Cite this article: Louise Siddons and Jeffrey Richmond-Moll, eds., “Who Will We Be? The Association of Historians of American Art on its Fortieth Anniversary,” Panorama: Journal of the Association of Historians of American Art 6, no. 2 (Fall 2020),

PDF: Siddons and Richmond-Moll, Who Will We Be


  1. Wanda Corn, “Coming of Age: Historical Scholarship in American Art,” The Art Bulletin, vol. 70, no. 2 (June 1988): 196–197. Corn also specifically references AHAA’s presence in the field. AHAA’s founding also coincided with a wave of studies on American art from Europe, perhaps signaling legitimacy, by that time, of studying American art as an international subject of art historical inquiry. Corn, “Coming of Age,” 188; 190, n. 13.
  2. Between 2001 and 2016, when CAA offered affiliated societies two sessions on the conference schedule, AHAA consistently offered one scholarly session and a second session with a professional emphasis. “CAA Sessions Archive,” Association of Historians of American Art, accessed October 31, 2020,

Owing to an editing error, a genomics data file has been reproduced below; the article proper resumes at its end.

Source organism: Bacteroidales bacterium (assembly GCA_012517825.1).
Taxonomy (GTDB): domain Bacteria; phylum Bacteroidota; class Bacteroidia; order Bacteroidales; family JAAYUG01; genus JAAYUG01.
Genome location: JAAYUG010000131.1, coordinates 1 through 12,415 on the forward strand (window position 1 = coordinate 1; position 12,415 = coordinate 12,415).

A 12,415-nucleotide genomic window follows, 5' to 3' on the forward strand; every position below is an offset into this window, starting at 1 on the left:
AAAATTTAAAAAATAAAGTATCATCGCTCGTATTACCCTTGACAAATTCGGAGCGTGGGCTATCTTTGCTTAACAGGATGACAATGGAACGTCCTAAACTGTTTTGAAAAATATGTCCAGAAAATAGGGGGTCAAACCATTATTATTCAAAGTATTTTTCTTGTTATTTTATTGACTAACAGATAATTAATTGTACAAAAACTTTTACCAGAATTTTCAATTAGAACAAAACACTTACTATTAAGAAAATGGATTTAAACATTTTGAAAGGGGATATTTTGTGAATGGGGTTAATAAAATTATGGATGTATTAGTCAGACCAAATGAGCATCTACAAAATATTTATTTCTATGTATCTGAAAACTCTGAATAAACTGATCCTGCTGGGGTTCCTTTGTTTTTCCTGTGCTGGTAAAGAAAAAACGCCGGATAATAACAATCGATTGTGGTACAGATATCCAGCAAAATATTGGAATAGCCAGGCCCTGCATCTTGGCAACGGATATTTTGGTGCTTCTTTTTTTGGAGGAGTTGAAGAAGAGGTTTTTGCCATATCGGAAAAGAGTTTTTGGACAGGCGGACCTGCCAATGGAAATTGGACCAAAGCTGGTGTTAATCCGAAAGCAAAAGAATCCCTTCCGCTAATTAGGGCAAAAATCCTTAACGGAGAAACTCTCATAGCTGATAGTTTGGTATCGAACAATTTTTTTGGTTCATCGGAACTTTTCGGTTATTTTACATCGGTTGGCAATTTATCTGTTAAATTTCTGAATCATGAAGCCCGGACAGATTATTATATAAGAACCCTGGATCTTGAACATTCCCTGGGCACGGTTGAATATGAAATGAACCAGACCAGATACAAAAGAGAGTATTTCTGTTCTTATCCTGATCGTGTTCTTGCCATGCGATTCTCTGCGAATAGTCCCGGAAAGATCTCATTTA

3. John Davis, “The End of the American Century: Current Scholarship on the Art of the United States,” The Art Bulletin, vol. 85, no. 3 (September 2003): 549-550. Davis points specifically to AHAA’s panel in 2000, “The Commodity Politics of Academic Exchange: American Art History, American Studies, and Visual Culture,” when the panelists and the audience vigorously debated the applicability of “visual culture” to the American field. Davis, “The End of the American Century,” 560-561.
  4. A selection of papers from this session of the 2018 biennial symposium would later become a suite of essays for Panorama’s “In the Round.” Liza Kerwin, “Teaching with Primary Sources,” introduction to In the Round, Panorama: Journal of the Association of Historians of American Art, vol. 5, no. 2 (Fall 2019),

About the Author(s): Jeffrey Richmond-Moll is Curator of American Art at the Georgia Museum of Art, University of Georgia, and co-chair of AHAA. Louise Siddons is an associate professor of American art history at Oklahoma State University, and chair of AHAA.